Published on Apr 29th 2021
We all know the major moments of heroism that happened in the Battle of Hogwarts (such as Neville wielding the sword of Gryffindor), but what about the smaller, unsung instances? Today, we remember some of the less-famous moments beyond the duelling and action.

If you are re-reading Harry Potter and the Deathly Hallows, which of these moments stand out for you?

The Gryffindors, Hufflepuffs and Ravenclaws shielding Harry

Harry often worried whether he asked too much from other people – which made this moment all the more significant. To see the majority of the school rally around and shield him from the Slytherins was incredibly poignant. While a lot of these students were too young to join the battle itself, it did demonstrate that they were ultimately ready to stand up for what was right.

Then a figure rose from the Slytherin table and he recognised Pansy Parkinson as she raised a shaking arm and screamed, ‘But he’s there! Potter’s there! Someone grab him!

Before Harry could speak, there was a massive movement. The Gryffindors in front of him had risen and stood facing, not Harry, but the Slytherins. Then the Hufflepuffs stood, and, almost at the same moment, the Ravenclaws, all of them with their backs to Harry, all of them looking towards Pansy instead, and Harry, awe- struck and overwhelmed, saw wands emerging everywhere, pulled from beneath cloaks and from under sleeves.
Harry Potter and the Deathly Hallows

Percy apologising to his family and joining the fight

Percy Weasley was not one to easily admit when he was wrong – but he couldn’t have been more wrong about the return of Lord Voldemort. Yet when it came down to it, Percy climbed through that passageway to join the rest of his family and fight. He even gave them a long overdue apology, admitting he was at fault (and a fool). The Weasleys, being a wonderful and loving bunch, accepted him back, no questions asked. We were so pleased he managed to make up with his entire family while they were all still living.

‘I was a fool!’ Percy roared, so loudly that Lupin nearly dropped his photograph. ‘I was an idiot, I was a pompous prat, I was a – a –’

‘Ministry-loving, family-disowning, power-hungry moron,’ said Fred.

Percy swallowed.

‘Yes, I was!’

‘Well, you can’t say fairer than that,’ said Fred, holding out his hand to Percy.
Harry Potter and the Deathly Hallows

Colin Creevey sneaking back despite being underage

We should have all realised that Colin would not stay away from Hogwarts when it was being attacked. Having looked up to Harry the entire time he was at school, and as a proud member of Dumbledore’s Army, there was no way that he wouldn’t have stayed to do what he could. Despite the fact he was too young, we reckon he gave the battle everything he had. When he died, we were absolutely devastated. Colin lost his life fighting to help secure a better future for the wizarding world. While his death is only mentioned fleetingly, it doesn’t mean he was any less of a hero.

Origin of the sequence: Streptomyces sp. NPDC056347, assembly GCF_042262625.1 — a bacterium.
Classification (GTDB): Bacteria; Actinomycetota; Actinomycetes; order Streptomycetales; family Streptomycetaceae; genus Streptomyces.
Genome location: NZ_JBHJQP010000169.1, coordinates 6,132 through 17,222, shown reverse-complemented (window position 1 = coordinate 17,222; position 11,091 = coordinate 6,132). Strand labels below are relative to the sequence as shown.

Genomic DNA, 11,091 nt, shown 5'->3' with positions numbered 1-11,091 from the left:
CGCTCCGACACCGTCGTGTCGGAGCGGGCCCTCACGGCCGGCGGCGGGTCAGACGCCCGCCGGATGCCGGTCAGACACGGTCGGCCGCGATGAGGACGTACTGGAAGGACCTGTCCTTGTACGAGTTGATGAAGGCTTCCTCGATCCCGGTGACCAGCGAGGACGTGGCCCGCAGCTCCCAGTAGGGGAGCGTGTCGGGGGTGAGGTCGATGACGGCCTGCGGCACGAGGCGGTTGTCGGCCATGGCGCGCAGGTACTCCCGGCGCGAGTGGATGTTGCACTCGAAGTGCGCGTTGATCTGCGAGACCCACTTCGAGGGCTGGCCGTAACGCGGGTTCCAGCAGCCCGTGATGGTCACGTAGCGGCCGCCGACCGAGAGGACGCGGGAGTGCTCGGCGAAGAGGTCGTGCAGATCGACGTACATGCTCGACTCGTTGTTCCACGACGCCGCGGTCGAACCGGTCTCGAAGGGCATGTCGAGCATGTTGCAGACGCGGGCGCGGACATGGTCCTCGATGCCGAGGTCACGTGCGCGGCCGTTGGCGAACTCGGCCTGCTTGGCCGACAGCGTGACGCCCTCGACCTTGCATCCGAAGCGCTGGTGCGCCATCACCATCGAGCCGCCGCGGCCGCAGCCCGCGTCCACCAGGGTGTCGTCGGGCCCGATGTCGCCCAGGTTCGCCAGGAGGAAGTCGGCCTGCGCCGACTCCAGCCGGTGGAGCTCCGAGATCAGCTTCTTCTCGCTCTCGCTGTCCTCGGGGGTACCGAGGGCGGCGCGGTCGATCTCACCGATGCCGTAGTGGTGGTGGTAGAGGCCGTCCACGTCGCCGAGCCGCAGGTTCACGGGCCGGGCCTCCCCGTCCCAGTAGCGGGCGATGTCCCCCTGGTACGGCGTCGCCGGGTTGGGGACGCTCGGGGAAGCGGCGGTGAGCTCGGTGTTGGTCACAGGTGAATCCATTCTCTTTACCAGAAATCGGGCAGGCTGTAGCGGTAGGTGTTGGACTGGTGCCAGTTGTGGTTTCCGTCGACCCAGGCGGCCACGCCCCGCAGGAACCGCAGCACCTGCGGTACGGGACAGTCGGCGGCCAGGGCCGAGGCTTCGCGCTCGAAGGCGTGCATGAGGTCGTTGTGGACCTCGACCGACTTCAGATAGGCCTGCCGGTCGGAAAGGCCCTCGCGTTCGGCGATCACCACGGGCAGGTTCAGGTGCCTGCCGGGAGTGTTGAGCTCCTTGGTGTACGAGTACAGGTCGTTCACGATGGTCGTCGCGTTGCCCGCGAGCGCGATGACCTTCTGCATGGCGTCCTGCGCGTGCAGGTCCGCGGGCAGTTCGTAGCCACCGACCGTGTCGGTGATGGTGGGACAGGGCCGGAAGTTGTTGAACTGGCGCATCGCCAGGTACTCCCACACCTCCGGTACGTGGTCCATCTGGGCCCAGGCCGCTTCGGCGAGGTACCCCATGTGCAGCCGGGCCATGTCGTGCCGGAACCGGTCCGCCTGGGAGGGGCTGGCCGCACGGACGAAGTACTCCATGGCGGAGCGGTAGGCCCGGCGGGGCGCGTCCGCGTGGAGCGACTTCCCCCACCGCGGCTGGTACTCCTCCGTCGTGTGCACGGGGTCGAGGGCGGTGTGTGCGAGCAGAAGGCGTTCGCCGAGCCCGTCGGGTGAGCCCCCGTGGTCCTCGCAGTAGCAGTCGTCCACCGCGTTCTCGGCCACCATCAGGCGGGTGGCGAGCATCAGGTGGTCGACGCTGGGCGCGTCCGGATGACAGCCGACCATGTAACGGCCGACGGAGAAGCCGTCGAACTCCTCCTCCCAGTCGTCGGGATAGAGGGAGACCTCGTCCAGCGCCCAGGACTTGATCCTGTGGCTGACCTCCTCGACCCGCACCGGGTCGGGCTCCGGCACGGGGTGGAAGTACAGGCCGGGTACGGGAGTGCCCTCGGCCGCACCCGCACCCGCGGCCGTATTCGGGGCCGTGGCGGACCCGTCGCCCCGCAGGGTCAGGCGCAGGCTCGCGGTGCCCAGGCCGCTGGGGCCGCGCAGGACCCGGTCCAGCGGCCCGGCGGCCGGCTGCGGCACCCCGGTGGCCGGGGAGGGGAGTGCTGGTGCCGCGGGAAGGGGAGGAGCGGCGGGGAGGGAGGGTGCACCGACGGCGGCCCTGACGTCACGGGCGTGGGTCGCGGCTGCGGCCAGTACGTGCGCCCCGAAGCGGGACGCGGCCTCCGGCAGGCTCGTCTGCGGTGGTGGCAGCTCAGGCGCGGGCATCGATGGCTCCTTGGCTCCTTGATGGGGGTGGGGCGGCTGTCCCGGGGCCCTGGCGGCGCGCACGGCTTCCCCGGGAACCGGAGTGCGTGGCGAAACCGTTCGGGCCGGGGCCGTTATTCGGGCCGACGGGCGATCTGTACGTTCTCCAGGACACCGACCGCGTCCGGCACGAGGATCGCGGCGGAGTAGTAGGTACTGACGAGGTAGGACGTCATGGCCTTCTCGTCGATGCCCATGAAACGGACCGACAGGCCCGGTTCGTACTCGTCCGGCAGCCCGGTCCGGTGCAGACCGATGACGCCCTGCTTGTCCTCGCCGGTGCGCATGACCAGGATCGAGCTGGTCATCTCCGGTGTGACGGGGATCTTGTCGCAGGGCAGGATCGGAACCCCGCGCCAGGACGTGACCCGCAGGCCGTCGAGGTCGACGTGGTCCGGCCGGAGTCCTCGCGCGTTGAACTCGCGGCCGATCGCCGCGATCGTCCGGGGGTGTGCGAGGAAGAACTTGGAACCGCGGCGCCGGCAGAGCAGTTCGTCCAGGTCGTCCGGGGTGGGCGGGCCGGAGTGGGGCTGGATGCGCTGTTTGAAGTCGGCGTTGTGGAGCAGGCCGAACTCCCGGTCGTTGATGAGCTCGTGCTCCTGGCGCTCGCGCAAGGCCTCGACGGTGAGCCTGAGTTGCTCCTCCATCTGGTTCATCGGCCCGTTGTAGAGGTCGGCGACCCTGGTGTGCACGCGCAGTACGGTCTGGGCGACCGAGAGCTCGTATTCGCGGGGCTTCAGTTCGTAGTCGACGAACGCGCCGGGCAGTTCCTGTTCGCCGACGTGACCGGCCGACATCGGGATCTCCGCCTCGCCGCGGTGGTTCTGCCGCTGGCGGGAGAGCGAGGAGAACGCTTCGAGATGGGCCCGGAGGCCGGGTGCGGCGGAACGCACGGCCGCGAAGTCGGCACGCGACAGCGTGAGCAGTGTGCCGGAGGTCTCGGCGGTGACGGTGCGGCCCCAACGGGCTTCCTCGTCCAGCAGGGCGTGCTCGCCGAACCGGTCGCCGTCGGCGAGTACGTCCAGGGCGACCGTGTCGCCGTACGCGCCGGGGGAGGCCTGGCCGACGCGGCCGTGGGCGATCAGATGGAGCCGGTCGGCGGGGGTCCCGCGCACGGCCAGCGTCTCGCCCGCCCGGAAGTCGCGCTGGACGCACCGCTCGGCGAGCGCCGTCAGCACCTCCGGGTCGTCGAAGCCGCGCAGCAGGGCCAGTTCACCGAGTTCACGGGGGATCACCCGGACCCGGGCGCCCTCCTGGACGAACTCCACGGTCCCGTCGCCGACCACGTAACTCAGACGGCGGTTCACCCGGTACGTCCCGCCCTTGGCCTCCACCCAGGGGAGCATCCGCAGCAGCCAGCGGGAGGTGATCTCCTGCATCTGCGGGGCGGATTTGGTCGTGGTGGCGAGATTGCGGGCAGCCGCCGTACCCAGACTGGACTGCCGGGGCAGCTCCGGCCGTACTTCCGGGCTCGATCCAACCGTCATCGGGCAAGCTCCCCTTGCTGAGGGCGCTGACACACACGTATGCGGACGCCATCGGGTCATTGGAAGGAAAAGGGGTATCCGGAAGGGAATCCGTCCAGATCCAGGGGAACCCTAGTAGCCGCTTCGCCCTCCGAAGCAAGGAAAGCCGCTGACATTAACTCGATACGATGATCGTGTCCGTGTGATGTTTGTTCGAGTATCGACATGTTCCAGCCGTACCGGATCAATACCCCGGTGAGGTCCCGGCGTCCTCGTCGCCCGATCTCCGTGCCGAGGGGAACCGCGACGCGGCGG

Ron remembering the house-elves

There’s certainly no shortage of heroic Ron moments in the Battle of Hogwarts, but this is one that we believe deserves a little more recognition. In Harry’s time at Hogwarts, we saw that house-elves were often forgotten by the wizarding community – despite all they did for them behind the scenes. It often seemed like Hermione was the only person who really cared about what rights they had. So, it was a very welcome surprise when Ron remembered them and wanted to ensure they were safe. We know Hermione was certainly impressed – if her reaction was anything to go by.

‘Hang on a moment!’ said Ron sharply. ‘We’ve forgotten someone!’

‘Who?’ asked Hermione.

‘The house-elves, they’ll all be down in the kitchen, won’t they?’

‘You mean we ought to get them fighting?’ asked Harry.

‘No,’ said Ron seriously, ‘I mean we should tell them to get out. We don’t want any more Dobbys, do we? We can’t order them to die for us –’

There was a clatter as the Basilisk fangs cascaded out of Hermione’s arms. Running at Ron, she flung them around his neck and kissed him full on the mouth.
Harry Potter and the Deathly Hallows

Slughorn facing Voldemort himself

Horace Slughorn really exemplified the Slytherin skill for self-preservation. He didn’t seem to do anything that wouldn’t benefit him, so you’d be forgiven for thinking he might not wish to stick around and risk his life. But he did – and faced Voldemort himself.

Voldemort was now duelling McGonagall, Slughorn and Kingsley all at once, and there was cold hatred in his face as they wove and ducked around him, unable to finish him
Harry Potter and the Deathly Hallows

Not only were we impressed that he managed to survive a duel with Voldemort, but the fact he went against his very nature to do what was right raised our expectations of Slughorn considerably.

Hermione holding it together for Ron and Harry after Fred’s death